Common Name: pagoda dogwood
Zone: 3 to 7
Height: 10.00 to 15.00 feet
Spread: 12.00 to 20.00 feet
Bloom Time: May to June
Bloom Description: Yellowish-white
Sun: Full sun to part shade
Suggested Use: Flowering Tree
Flower: Showy, Fragrant
Attracts: Birds, Butterflies
Best grown in acidic, organically rich, medium moisture, well-drained soils in full sun to part shade. Some afternoon shade is appreciated in hot summer climates such as the St. Louis area. Best performance occurs in cool summer climates. Provide consistent moisture and mulch root zone.
Cornus alternifolia is a small deciduous tree or large multi-stemmed shrub that typically grows 15-25’ tall with distinctive tiered/layered horizontal branching which is upward-turned at the tips. It is native to both moist and dry forests, forest margins, stream banks and fields from Newfoundland to Minnesota south to northern Arkansas and through the Appalachians to Georgia and Alabama. Small, fragrant, yellowish-white flowers bloom in flattened cymes (each to 2 1/2" across) in late spring (May-June). Flowers give way to bluish-black fruits (drupes) on red stalks. Fruits mature in late summer. Elliptic-ovate, medium green leaves (to 3-5” long) turn reddish-purple often tinted yellow or green in fall. Although the leaves of most species of dogwood are opposite, those of pagoda dogwood are alternate, hence the specific epithet and often used common name of alternate-leaf dogwood.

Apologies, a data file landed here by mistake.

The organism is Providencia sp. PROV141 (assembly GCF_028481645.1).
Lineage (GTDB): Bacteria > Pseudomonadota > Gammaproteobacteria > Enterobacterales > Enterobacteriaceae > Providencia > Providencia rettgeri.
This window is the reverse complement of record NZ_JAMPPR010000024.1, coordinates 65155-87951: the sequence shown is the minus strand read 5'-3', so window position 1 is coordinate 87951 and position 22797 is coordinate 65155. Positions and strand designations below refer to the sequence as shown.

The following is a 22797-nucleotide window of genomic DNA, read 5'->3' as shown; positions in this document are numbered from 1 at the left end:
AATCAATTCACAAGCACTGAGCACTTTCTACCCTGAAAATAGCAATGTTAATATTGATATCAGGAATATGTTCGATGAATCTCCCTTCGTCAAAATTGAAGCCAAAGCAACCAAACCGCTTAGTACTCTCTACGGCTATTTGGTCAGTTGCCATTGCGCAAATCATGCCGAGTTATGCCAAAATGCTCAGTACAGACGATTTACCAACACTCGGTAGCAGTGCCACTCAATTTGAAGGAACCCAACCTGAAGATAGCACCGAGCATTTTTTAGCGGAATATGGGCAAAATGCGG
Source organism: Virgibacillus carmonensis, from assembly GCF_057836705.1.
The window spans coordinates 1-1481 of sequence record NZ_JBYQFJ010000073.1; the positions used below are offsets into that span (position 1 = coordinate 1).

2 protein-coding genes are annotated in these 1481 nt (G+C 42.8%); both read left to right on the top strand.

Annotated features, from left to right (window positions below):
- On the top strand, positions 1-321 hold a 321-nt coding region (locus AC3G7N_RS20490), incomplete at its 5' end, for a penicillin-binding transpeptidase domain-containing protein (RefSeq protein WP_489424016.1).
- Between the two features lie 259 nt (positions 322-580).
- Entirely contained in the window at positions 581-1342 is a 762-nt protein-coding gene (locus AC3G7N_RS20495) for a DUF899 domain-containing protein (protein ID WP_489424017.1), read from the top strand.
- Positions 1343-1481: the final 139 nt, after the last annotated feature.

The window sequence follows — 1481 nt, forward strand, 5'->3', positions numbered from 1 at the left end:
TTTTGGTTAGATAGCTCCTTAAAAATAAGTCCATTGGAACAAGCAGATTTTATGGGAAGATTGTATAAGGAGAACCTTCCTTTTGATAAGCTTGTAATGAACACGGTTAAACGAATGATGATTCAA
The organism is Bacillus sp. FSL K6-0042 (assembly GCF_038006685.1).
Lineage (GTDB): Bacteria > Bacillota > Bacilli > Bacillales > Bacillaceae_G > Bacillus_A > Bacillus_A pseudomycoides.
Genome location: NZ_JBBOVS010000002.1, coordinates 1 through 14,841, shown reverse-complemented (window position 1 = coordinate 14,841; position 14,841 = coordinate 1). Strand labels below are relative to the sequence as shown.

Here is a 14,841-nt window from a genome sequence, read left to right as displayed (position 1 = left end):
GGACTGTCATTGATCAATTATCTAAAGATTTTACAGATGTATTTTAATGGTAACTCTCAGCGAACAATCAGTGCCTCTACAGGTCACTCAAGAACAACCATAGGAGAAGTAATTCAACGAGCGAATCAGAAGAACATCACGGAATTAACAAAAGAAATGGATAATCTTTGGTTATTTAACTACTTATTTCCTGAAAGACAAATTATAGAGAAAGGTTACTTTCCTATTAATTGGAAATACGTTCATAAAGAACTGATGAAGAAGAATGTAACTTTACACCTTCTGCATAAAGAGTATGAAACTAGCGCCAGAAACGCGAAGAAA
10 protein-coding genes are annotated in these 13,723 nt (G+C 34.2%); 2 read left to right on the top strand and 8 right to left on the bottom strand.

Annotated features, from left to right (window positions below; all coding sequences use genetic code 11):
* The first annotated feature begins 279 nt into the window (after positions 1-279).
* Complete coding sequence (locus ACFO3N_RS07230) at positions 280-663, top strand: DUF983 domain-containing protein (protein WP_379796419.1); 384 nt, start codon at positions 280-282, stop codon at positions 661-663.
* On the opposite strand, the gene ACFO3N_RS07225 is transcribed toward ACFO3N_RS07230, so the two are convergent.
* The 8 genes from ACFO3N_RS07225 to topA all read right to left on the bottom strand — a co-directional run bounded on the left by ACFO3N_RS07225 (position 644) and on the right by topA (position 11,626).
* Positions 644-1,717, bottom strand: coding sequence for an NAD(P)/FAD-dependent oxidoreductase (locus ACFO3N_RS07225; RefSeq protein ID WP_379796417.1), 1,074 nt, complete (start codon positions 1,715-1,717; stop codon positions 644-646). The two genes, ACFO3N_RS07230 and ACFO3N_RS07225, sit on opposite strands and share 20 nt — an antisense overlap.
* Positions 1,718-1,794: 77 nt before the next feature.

Genus name comes from the Latin word cornu meaning horn in probable reference to the strength and density of the wood. Cornus is also the Latin name for cornelian cherry.
Specific epithet refers to the alternate arrangement of the leaves.
Common name of pagoda dogwood is in reference to the tiered horizontal branching.
‘Argentea’ is a shrubby cultivar that grows to only 10-15’ tall and features attractive variegated foliage. It features the same layered, horizontal branching as the species. Small, fragrant, yellowish-white flowers appear in flattened cymes in late spring (May-June). Flowers give way to bluish-black fruits (drupes) that mature in summer. Elliptic-ovate, medium green leaves (to 3.5” long) are variegated with white. Argentea means silver in reference to the foliage variegation.
Susceptible to leaf spot, twig and leaf blights, root rot and canker. Scale, leaf miner and borers are occasional insect pests.
Plant as a specimen or in small groupings on residential property around homes, near patios or in lawns. Also effective in shrub borders, woodland gardens, bird gardens or naturalized areas.